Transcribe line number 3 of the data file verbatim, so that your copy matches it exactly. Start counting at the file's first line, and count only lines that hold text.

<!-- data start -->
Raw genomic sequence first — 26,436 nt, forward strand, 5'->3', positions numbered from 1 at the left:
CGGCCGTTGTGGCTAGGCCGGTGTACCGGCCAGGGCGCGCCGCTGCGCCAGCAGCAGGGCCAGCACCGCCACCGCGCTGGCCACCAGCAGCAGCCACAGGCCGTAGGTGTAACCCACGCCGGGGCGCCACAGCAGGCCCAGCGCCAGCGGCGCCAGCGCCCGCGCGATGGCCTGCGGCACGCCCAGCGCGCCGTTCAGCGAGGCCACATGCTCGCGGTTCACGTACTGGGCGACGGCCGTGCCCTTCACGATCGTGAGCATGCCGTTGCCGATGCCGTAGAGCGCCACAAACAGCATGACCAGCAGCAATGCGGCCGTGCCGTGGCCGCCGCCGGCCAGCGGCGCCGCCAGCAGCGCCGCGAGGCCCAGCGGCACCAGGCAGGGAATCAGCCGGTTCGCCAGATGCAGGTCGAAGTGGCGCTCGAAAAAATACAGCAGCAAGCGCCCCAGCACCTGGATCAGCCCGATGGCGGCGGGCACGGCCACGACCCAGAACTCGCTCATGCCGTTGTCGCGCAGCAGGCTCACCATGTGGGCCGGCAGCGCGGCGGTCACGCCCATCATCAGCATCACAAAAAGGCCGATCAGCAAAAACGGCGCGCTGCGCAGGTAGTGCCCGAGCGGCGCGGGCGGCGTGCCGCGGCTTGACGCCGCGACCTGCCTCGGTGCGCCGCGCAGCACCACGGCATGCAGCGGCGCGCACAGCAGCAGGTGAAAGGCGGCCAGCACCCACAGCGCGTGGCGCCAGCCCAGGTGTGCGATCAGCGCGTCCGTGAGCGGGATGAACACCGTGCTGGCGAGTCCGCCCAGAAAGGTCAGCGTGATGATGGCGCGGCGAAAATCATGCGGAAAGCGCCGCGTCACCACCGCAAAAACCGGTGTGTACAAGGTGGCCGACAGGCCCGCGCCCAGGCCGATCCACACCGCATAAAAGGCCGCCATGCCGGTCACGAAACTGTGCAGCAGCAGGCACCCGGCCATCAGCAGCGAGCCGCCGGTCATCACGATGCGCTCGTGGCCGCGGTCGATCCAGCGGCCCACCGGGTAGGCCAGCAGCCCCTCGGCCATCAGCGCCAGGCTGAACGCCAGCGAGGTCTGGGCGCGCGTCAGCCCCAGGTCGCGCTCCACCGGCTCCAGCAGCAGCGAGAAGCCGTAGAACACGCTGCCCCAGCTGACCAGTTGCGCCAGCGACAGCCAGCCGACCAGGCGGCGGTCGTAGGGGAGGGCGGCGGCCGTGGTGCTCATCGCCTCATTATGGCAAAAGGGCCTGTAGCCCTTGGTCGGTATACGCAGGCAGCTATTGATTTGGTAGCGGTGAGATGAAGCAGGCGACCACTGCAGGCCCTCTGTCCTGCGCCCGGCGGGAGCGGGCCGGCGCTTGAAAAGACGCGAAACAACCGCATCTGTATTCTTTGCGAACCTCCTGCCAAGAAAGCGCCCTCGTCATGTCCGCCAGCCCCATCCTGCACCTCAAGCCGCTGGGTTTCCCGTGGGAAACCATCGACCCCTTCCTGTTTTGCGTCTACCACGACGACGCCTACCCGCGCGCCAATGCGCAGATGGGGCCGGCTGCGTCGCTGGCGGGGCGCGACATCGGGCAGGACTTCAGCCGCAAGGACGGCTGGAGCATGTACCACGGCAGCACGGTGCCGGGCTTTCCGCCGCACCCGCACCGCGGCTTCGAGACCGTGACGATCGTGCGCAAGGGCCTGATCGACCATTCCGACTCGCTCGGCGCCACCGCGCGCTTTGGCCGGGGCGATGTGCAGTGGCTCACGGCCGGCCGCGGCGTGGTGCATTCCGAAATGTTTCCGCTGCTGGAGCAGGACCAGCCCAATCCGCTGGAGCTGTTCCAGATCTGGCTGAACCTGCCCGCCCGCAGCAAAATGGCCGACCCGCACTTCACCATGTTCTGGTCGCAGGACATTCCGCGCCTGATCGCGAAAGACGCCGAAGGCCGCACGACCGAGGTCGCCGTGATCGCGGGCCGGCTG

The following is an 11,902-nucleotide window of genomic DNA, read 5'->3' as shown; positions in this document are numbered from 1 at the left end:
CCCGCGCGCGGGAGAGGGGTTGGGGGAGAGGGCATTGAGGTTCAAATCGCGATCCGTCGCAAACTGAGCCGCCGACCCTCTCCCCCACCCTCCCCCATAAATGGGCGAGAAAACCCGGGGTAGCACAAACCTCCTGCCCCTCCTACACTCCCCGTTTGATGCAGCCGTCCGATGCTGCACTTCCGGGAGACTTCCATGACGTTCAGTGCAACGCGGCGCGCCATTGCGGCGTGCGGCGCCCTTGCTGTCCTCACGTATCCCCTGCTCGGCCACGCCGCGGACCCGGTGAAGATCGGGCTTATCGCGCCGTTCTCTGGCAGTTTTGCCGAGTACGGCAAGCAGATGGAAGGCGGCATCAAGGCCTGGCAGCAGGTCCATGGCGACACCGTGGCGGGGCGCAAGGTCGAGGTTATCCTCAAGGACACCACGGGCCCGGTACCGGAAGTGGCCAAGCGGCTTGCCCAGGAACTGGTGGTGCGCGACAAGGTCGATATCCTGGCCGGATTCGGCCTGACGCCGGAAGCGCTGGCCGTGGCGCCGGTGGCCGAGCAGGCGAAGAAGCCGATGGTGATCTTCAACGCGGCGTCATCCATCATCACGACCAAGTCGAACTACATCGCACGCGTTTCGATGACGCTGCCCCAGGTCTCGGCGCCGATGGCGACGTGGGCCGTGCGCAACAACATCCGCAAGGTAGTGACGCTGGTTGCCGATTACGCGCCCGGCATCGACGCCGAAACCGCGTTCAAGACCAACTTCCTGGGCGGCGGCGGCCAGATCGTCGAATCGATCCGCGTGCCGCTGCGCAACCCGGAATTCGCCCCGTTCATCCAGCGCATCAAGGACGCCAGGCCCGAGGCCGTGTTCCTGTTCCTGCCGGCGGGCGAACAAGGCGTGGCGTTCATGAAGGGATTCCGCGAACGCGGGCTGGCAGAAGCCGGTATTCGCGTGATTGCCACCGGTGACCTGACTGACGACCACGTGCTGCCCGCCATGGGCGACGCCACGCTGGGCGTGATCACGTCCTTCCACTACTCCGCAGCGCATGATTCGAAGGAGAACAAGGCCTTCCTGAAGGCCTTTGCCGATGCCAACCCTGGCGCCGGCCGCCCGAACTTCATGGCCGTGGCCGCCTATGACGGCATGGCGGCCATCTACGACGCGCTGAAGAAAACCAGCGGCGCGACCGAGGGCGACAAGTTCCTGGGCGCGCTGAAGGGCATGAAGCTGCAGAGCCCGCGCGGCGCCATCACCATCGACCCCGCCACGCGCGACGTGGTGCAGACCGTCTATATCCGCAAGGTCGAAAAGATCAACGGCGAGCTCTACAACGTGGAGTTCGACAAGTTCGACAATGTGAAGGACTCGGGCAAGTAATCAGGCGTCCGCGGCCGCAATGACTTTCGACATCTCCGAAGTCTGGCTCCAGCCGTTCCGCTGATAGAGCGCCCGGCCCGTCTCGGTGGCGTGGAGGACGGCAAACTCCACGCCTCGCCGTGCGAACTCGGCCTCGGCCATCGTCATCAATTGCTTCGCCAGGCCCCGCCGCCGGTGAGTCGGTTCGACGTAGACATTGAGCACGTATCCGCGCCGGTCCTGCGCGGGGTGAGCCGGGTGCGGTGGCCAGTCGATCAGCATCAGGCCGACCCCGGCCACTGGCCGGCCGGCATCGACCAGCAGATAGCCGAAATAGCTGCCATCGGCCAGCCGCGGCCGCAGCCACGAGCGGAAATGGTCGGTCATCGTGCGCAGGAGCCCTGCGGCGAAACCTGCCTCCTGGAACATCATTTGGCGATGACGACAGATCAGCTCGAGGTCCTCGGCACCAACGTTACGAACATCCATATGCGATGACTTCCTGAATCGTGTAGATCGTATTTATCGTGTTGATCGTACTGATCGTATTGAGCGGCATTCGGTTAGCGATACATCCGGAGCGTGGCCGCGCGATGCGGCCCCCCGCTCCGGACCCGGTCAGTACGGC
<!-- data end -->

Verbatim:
The following is an 11,902-nucleotide window of genomic DNA, read 5'->3' as shown; positions in this document are numbered from 1 at the left end: